You all have a right to your opinions, but I fly a flag 24/7/365. I pay for illumination, I buy a dozen flags at a time from AMVETS. Insstructions from the manufacturer state: "Keep your flag clean. May be laundered in cold water, mikd detergent, no need to dry, it's a flag, remeber?"
Flags are worn out by the microscopic grains of dirt. They become imbeded in the fabric and act as abrasive forces, cutting away at the fibres, (natural or synthetic) and cause fibres to fray, stitches to unravel and the "fly end" to just get beat to living daylights. When do you wash them? When they are visibly dirty? NO! Wash them once a month, they will last longer. As I said, I fly my flag 24/7/365, so if you display yours less frequently, obviously,,,,,launder less frequently. My nearby AMVETS post had a flag burning ceremony last summer, I had to retire 12 flags. Ordered 12 new ones that day. Only had 6 left on hand. Call me patriotic? Go ahead,,,make my day!
I was wanting to ask the same question. You see I have just bought an old 48 star flag and want to clean it before putting it in a glass case. Flagday is a special day for me and I will treasure this flag. Im afraid to hurt it. Is there anyone special to talk to in my city about it?
Hello, Luv2HvFun14, and welcome to the USA-FLAG-SITE Forum!
I understand your caution when it comes to cleaning/washing an older, 48-Star Flag. Although you didn't say what material your Flag was made of I would guess it's made of either wool or cotton, since nylon didn't start being widely used to make U.S. Flags until the late 50's.
Below is my personal opinion as to what you should do to clean/wash your 48-Star Flag. Although I have cleaned a quite a few of my Flags over the years, I have never tried to clean/wash a much older Flag like yours. I am using my memory of similar advice I've read and my own common sense. OK?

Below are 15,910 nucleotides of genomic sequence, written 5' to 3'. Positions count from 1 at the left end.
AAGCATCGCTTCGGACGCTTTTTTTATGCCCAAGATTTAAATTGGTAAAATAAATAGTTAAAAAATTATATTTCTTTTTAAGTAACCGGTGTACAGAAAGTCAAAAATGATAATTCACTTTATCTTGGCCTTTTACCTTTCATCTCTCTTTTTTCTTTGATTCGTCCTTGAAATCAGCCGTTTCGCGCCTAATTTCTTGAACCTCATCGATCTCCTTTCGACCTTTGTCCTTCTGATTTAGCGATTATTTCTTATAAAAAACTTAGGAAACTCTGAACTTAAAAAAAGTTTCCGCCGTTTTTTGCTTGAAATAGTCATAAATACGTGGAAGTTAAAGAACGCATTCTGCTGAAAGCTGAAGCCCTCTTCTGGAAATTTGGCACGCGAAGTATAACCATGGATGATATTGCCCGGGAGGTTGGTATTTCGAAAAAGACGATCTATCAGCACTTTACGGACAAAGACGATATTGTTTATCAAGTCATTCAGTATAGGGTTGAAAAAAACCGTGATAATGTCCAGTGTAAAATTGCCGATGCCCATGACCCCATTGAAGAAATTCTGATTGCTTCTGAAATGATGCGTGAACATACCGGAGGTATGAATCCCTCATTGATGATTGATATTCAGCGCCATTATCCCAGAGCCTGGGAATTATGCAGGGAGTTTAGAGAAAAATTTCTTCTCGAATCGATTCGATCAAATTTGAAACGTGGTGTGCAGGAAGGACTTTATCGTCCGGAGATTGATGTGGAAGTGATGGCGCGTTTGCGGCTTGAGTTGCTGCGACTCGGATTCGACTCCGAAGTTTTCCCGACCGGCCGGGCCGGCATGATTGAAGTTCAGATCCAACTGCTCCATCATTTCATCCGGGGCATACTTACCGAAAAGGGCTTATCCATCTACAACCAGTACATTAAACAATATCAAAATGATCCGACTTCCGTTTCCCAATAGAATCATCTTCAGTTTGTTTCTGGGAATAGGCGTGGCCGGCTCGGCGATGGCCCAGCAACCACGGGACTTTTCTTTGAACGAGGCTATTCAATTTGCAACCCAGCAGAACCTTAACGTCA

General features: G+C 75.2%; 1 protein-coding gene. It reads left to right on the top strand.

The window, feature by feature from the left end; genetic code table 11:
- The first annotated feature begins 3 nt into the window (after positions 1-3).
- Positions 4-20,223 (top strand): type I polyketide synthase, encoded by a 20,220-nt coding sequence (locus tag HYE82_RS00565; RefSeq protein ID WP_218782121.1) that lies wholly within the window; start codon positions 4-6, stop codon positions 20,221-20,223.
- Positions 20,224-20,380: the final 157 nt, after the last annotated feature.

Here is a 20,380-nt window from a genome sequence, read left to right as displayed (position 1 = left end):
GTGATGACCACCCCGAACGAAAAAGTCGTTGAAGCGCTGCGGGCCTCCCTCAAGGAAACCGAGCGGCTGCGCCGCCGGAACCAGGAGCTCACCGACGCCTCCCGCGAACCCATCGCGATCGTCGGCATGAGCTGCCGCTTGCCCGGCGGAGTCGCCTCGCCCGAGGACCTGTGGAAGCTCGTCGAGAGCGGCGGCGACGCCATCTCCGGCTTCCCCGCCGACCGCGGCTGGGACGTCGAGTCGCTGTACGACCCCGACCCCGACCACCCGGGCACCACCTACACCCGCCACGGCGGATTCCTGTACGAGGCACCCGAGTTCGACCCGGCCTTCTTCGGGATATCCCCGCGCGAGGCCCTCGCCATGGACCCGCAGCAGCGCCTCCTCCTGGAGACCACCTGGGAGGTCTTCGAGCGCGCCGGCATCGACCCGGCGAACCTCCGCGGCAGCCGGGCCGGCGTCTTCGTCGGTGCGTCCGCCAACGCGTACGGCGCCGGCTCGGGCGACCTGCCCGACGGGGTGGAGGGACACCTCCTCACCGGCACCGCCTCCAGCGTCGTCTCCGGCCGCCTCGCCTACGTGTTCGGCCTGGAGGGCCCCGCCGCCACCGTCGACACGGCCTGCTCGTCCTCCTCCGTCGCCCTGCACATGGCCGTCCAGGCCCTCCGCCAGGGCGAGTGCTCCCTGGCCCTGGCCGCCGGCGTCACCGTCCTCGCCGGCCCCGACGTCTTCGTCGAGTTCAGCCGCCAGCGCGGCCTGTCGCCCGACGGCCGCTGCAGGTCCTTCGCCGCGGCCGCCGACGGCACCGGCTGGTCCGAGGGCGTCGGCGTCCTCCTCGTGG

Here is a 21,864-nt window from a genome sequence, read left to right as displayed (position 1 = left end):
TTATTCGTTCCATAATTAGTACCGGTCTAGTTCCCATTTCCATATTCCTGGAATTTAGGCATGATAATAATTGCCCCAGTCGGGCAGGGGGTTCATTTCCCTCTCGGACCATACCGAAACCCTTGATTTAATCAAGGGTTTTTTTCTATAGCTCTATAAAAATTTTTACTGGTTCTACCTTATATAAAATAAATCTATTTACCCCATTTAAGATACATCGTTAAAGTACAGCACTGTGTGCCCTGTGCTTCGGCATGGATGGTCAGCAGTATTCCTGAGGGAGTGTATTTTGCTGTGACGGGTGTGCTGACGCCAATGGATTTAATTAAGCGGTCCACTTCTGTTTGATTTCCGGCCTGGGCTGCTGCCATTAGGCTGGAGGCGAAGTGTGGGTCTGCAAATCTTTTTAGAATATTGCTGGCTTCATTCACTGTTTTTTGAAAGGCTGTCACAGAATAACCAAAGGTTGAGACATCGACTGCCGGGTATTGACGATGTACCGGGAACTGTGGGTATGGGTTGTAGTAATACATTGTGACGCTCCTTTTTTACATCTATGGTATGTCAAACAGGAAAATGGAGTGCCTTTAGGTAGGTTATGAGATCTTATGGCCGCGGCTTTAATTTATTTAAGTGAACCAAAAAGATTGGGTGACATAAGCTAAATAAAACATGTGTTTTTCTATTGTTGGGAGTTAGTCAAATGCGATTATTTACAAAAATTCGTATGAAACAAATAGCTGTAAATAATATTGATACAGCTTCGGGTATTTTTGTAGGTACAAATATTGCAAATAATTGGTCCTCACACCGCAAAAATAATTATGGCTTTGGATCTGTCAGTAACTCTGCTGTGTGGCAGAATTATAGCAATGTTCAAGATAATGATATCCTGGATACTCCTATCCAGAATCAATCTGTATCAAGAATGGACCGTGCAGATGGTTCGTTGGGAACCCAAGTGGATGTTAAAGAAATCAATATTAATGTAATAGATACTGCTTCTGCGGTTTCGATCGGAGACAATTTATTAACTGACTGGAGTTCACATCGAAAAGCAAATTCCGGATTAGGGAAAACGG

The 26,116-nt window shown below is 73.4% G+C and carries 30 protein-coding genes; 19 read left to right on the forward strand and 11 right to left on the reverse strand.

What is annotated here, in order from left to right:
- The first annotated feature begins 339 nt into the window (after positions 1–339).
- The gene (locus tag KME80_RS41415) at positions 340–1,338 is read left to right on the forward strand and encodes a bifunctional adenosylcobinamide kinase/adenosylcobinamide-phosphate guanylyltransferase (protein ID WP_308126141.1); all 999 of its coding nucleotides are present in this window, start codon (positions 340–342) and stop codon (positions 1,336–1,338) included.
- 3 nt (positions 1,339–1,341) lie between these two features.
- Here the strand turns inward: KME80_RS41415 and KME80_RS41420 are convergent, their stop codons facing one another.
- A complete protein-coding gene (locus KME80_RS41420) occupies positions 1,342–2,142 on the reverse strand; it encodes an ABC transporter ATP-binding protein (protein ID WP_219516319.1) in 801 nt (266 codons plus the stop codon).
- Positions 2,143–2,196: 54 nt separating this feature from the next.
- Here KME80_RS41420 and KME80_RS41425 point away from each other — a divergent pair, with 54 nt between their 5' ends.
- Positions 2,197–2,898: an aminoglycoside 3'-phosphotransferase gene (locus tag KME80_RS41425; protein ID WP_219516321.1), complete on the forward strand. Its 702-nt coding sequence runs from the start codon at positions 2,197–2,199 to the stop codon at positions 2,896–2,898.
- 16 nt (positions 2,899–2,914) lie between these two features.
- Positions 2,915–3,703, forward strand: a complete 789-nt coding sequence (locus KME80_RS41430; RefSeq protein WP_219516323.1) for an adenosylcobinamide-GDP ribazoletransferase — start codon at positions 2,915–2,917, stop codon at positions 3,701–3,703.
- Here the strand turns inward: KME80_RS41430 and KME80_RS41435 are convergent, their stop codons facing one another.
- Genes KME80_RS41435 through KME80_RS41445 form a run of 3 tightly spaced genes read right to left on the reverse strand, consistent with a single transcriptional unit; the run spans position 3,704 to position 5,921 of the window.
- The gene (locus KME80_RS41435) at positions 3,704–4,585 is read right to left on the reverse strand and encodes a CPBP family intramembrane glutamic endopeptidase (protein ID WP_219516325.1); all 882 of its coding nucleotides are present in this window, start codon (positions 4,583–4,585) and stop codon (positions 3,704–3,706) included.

BEFORE you try to clean/wash your 48-Star Flag, inspect it carefully for any unraveling, "popped" stitches, holes, et cetera. It is best to have these repaired BEFORE you wash/clean your Flag.
IF your Flag is made of wool, I would recommend having it professionally dry-cleaned. I don't know if it is still a wide-spread "standard practice" or not, but it used to be that a lot of dry cleaners would clean American Flags for FREE. I guess it would not hurt to ask, right?
IF your Flag is made of cotton, you can also take it to a professional dry cleaners to be cleaned, OR... you can wash your Flag yourself! HAND-wash your Flag in COLD water, using a very mild detergent (think of "WooLite", or something similar), then HAND-rinse it thoroughly, twice. To dry, lay your Flag out FLAT on some towels. Do NOT put it into a clothes dryer!
Good Luck !!!
Thank You for bringing your Flag-related question to our Forum!
"Your Friendly Neighborhood Flag Man"
Eugene, Oregon, USA.
Thank you, I didn't think about the material. I know it is not nylon. But I don't know which of the other 2 it is. It is a smaller one. I will check it for problems first. Then to the cleaners. Maybe they will know. Thanks again on your help.